New Jersey U.S. Attorney Paul Fishman has asked a legislative committee investigating the George Washington Bridge lane closures to hold off on calling nine important witnesses, according to people familiar with the matter.The people Mr. Fishman wants to question first includes Mike DuHaime, a top political strategist for Gov. Chris Christie ; Charles McKenna, the governor's former chief counsel; Mark Sokolich, the Fort Lee, N.J. mayor who Democrats believe was punished with the lane closures after he didn't endorse Mr. Christie, and several current and former Port Authority of New York and New Jersey officials....Mr. Fishman's requests to hold off on key individuals could mean that his criminal investigation is progressing. Prosecutors don't want witnesses to testify before the legislative committee until they come in to speak before investigators, according to a person familiar with the investigation....Mr. Fishman's requests focused heavily on Port Authority officials. He asked the committee not to speak to the agency's executive director, Patrick Foye, a New York appointee who ended the lane closures when he discovered them, and Nicole Crifo, the governor's counsel in a unit devoted to public authorities.Mr. Fishman had also said the committee needed to wait on the Port Authority's deputy executive director, Deborah Gramiccioni; Philip Kwon, the agency's deputy chief counsel who helped officials prepare for questioning from lawmakers; Philippe Danielides, a senior adviser to the authority's former chairman David Samson ; and the agency's police union president, Paul Nunziato.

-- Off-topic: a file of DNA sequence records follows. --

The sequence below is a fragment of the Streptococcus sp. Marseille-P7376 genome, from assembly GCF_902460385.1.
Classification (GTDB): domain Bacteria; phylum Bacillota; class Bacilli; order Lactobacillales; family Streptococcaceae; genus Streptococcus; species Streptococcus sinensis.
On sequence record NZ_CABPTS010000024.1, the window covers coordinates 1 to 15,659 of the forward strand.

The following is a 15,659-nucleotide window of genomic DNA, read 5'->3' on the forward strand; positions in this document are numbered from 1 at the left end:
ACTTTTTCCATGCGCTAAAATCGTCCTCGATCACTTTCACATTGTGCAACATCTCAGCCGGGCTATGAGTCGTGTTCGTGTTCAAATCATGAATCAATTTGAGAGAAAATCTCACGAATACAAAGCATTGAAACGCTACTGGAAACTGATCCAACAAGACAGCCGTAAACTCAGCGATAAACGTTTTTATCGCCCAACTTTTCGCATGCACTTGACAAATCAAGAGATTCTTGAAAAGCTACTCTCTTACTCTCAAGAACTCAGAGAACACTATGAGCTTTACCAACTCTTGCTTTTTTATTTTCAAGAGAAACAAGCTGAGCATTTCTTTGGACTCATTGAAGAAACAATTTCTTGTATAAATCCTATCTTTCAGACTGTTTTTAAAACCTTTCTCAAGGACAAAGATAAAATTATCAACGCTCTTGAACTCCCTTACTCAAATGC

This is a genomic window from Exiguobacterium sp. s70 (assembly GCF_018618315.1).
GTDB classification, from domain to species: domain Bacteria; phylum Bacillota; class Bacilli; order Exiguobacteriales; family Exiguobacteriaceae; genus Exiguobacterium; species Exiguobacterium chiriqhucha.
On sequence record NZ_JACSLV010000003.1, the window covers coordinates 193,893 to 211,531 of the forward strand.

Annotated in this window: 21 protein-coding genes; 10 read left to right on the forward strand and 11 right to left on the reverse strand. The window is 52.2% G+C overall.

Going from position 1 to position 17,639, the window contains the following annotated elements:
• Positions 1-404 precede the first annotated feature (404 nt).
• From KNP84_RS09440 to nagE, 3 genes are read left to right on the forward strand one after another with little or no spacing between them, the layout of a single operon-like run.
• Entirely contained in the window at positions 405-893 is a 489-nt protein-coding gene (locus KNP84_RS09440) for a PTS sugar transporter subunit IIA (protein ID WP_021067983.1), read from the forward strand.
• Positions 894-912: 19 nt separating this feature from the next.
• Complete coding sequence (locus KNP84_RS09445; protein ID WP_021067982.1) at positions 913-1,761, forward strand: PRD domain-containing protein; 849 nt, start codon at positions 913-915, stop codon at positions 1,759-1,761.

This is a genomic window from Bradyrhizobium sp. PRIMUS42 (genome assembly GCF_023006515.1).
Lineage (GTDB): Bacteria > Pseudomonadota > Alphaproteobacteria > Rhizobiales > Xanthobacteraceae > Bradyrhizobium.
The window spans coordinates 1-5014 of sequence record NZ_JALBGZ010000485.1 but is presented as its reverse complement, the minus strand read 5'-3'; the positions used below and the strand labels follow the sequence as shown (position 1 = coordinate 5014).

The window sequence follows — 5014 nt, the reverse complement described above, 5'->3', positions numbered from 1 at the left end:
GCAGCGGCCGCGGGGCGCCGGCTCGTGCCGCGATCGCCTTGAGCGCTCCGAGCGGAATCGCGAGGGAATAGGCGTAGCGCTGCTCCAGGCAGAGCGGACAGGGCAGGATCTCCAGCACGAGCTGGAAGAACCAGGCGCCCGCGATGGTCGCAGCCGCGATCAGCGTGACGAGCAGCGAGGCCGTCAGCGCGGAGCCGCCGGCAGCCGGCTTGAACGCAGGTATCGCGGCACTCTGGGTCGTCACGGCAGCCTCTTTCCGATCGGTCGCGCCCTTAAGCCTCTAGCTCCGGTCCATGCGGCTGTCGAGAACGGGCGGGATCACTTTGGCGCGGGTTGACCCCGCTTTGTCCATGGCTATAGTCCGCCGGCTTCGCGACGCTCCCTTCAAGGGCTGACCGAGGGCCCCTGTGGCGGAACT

The problems here for Christie are obvious.
Less obvious is what problems Christie's fellow Port Authority governor, Andrew M. Cuomo, may have with his PA officials talking to the US attorney in New Jersey.
As Zack Fink wrote at Salon in May:
Another unwelcome development for the governor flew mostly under the radar, and has national implications. While the George Washington bridge scandal focused exclusively on the role of New Jersey governor Chris Christie, the bridge is controlled by a joint New York-New Jersey bi-state authority – and last week Cuomo’s hand-picked Executive Director of the Port Authority, Patrick Foye, was issued a subpoena by the New Jersey legislative committee investigating the flap.
Investigators believe there are omissions in the carefully crafted timeline put forth by the Cuomo Administration about what they knew about the lane closures, and how they responded. ”Lots of questions need to be asked to fill in the blanks,” the committee’s Co-Chair John Wisniewski told Salon.
In a worst-case scenario, Cuomo’s version of events could come under great scrutiny and cause a number of new political and legal headaches. In a best-case scenario, he can no longer simply wave off questions about the issue as merely a New Jersey problem – and his office’s communications may now be exposed to investigators.
Maybe Cuomo did everything on the up-and-up during and after the bridge closures.
But maybe he didn't.
And if he didn't and Foye is covering for him (as Fink writes he may be), Cuomo may not be so comfortable having his PA talk to the US attorney investigating Bridgegate.